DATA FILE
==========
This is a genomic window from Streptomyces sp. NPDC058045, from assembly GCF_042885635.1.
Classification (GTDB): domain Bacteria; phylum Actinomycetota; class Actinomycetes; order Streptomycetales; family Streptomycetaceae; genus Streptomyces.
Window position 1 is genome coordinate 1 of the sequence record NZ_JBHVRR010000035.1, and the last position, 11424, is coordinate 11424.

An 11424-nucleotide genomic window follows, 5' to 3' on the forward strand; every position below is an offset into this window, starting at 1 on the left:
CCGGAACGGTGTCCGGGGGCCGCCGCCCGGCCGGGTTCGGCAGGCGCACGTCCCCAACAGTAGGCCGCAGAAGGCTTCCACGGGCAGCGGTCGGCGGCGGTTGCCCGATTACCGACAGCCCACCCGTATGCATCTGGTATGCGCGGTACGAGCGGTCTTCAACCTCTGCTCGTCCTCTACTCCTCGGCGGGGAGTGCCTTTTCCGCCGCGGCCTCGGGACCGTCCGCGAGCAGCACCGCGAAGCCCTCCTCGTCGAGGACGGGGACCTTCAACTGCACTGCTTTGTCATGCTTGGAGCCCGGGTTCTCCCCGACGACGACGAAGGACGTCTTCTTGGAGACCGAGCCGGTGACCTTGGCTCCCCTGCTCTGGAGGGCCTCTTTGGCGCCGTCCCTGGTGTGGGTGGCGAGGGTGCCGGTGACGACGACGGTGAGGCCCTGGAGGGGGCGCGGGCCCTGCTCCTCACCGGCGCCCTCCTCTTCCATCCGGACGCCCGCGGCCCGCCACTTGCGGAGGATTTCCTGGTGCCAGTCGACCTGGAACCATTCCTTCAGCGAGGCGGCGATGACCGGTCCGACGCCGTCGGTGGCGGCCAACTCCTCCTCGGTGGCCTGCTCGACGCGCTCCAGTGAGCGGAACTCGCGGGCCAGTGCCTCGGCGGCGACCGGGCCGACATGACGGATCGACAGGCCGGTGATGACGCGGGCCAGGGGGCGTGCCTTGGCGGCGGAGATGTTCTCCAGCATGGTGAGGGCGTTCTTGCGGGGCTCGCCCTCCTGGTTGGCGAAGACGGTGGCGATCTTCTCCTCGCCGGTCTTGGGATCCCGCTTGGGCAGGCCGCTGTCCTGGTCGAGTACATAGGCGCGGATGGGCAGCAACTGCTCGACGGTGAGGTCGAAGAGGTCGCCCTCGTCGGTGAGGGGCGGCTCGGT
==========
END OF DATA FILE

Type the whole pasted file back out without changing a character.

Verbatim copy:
This is a genomic window from Streptomyces sp. NPDC058045, from assembly GCF_042885635.1.
Classification (GTDB): domain Bacteria; phylum Actinomycetota; class Actinomycetes; order Streptomycetales; family Streptomycetaceae; genus Streptomyces.
Window position 1 is genome coordinate 1 of the sequence record NZ_JBHVRR010000035.1, and the last position, 11424, is coordinate 11424.

An 11424-nucleotide genomic window follows, 5' to 3' on the forward strand; every position below is an offset into this window, starting at 1 on the left:
CCGGAACGGTGTCCGGGGGCCGCCGCCCGGCCGGGTTCGGCAGGCGCACGTCCCCAACAGTAGGCCGCAGAAGGCTTCCACGGGCAGCGGTCGGCGGCGGTTGCCCGATTACCGACAGCCCACCCGTATGCATCTGGTATGCGCGGTACGAGCGGTCTTCAACCTCTGCTCGTCCTCTACTCCTCGGCGGGGAGTGCCTTTTCCGCCGCGGCCTCGGGACCGTCCGCGAGCAGCACCGCGAAGCCCTCCTCGTCGAGGACGGGGACCTTCAACTGCACTGCTTTGTCATGCTTGGAGCCCGGGTTCTCCCCGACGACGACGAAGGACGTCTTCTTGGAGACCGAGCCGGTGACCTTGGCTCCCCTGCTCTGGAGGGCCTCTTTGGCGCCGTCCCTGGTGTGGGTGGCGAGGGTGCCGGTGACGACGACGGTGAGGCCCTGGAGGGGGCGCGGGCCCTGCTCCTCACCGGCGCCCTCCTCTTCCATCCGGACGCCCGCGGCCCGCCACTTGCGGAGGATTTCCTGGTGCCAGTCGACCTGGAACCATTCCTTCAGCGAGGCGGCGATGACCGGTCCGACGCCGTCGGTGGCGGCCAACTCCTCCTCGGTGGCCTGCTCGACGCGCTCCAGTGAGCGGAACTCGCGGGCCAGTGCCTCGGCGGCGACCGGGCCGACATGACGGATCGACAGGCCGGTGATGACGCGGGCCAGGGGGCGTGCCTTGGCGGCGGAGATGTTCTCCAGCATGGTGAGGGCGTTCTTGCGGGGCTCGCCCTCCTGGTTGGCGAAGACGGTGGCGATCTTCTCCTCGCCGGTCTTGGGATCCCGCTTGGGCAGGCCGCTGTCCTGGTCGAGTACATAGGCGCGGATGGGCAGCAACTGCTCGACGGTGAGGTCGAAGAGGTCGCCCTCGTCGGTGAGGGGCGGCTCGGT